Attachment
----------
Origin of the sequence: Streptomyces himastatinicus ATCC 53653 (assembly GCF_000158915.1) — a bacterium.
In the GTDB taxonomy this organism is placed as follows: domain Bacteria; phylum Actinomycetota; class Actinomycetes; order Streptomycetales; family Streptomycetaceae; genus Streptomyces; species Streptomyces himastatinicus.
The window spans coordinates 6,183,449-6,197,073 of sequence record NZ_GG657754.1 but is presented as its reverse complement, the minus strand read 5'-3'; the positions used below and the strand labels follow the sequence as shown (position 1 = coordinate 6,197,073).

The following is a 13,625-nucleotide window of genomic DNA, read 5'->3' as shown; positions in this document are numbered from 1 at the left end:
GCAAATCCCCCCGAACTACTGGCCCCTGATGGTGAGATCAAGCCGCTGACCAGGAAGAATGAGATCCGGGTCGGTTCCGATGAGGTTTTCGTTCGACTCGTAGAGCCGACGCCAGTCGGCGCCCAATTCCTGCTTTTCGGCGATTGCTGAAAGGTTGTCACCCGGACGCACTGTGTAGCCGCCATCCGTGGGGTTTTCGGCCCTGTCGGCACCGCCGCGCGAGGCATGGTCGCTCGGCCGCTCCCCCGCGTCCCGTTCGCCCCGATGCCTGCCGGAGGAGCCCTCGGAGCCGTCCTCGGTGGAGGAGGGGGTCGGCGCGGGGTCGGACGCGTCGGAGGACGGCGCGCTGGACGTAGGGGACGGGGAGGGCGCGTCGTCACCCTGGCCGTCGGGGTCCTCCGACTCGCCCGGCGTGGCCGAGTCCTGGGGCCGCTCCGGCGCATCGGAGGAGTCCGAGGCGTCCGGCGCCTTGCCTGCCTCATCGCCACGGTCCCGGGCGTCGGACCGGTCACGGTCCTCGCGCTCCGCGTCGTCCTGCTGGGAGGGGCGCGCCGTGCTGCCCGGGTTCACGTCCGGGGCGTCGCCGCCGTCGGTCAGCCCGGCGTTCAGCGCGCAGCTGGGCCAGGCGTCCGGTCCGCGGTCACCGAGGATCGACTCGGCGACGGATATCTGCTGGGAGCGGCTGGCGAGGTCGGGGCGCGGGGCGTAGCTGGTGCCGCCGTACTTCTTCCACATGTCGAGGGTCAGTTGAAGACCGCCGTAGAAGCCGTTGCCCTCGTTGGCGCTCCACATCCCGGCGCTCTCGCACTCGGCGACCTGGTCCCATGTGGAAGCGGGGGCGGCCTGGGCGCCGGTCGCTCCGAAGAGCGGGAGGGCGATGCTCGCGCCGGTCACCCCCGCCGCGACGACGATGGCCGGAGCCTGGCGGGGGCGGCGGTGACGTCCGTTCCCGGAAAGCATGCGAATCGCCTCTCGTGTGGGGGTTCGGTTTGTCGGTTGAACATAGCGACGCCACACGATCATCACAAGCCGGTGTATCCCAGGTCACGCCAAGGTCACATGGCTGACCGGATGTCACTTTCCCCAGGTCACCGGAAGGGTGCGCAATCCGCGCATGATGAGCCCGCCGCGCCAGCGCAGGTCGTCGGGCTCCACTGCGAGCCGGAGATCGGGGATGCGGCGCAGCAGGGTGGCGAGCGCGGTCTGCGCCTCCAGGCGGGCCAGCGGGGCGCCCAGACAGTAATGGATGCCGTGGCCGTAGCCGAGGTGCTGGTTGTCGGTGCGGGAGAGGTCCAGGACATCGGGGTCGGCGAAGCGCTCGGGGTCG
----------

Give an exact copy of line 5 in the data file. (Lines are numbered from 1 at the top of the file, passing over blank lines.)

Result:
GCAAATCCCCCCGAACTACTGGCCCCTGATGGTGAGATCAAGCCGCTGACCAGGAAGAATGAGATCCGGGTCGGTTCCGATGAGGTTTTCGTTCGACTCGTAGAGCCGACGCCAGTCGGCGCCCAATTCCTGCTTTTCGGCGATTGCTGAAAGGTTGTCACCCGGACGCACTGTGTAGCCGCCATCCGTGGGGTTTTCGGCCCTGTCGGCACCGCCGCGCGAGGCATGGTCGCTCGGCCGCTCCCCCGCGTCCCGTTCGCCCCGATGCCTGCCGGAGGAGCCCTCGGAGCCGTCCTCGGTGGAGGAGGGGGTCGGCGCGGGGTCGGACGCGTCGGAGGACGGCGCGCTGGACGTAGGGGACGGGGAGGGCGCGTCGTCACCCTGGCCGTCGGGGTCCTCCGACTCGCCCGGCGTGGCCGAGTCCTGGGGCCGCTCCGGCGCATCGGAGGAGTCCGAGGCGTCCGGCGCCTTGCCTGCCTCATCGCCACGGTCCCGGGCGTCGGACCGGTCACGGTCCTCGCGCTCCGCGTCGTCCTGCTGGGAGGGGCGCGCCGTGCTGCCCGGGTTCACGTCCGGGGCGTCGCCGCCGTCGGTCAGCCCGGCGTTCAGCGCGCAGCTGGGCCAGGCGTCCGGTCCGCGGTCACCGAGGATCGACTCGGCGACGGATATCTGCTGGGAGCGGCTGGCGAGGTCGGGGCGCGGGGCGTAGCTGGTGCCGCCGTACTTCTTCCACATGTCGAGGGTCAGTTGAAGACCGCCGTAGAAGCCGTTGCCCTCGTTGGCGCTCCACATCCCGGCGCTCTCGCACTCGGCGACCTGGTCCCATGTGGAAGCGGGGGCGGCCTGGGCGCCGGTCGCTCCGAAGAGCGGGAGGGCGATGCTCGCGCCGGTCACCCCCGCCGCGACGACGATGGCCGGAGCCTGGCGGGGGCGGCGGTGACGTCCGTTCCCGGAAAGCATGCGAATCGCCTCTCGTGTGGGGGTTCGGTTTGTCGGTTGAACATAGCGACGCCACACGATCATCACAAGCCGGTGTATCCCAGGTCACGCCAAGGTCACATGGCTGACCGGATGTCACTTTCCCCAGGTCACCGGAAGGGTGCGCAATCCGCGCATGATGAGCCCGCCGCGCCAGCGCAGGTCGTCGGGCTCCACTGCGAGCCGGAGATCGGGGATGCGGCGCAGCAGGGTGGCGAGCGCGGTCTGCGCCTCCAGGCGGGCCAGCGGGGCGCCCAGACAGTAATGGATGCCGTGGCCGTAGCCGAGGTGCTGGTTGTCGGTGCGGGAGAGGTCCAGGACATCGGGGTCGGCGAAGCGCTCGGGGTCG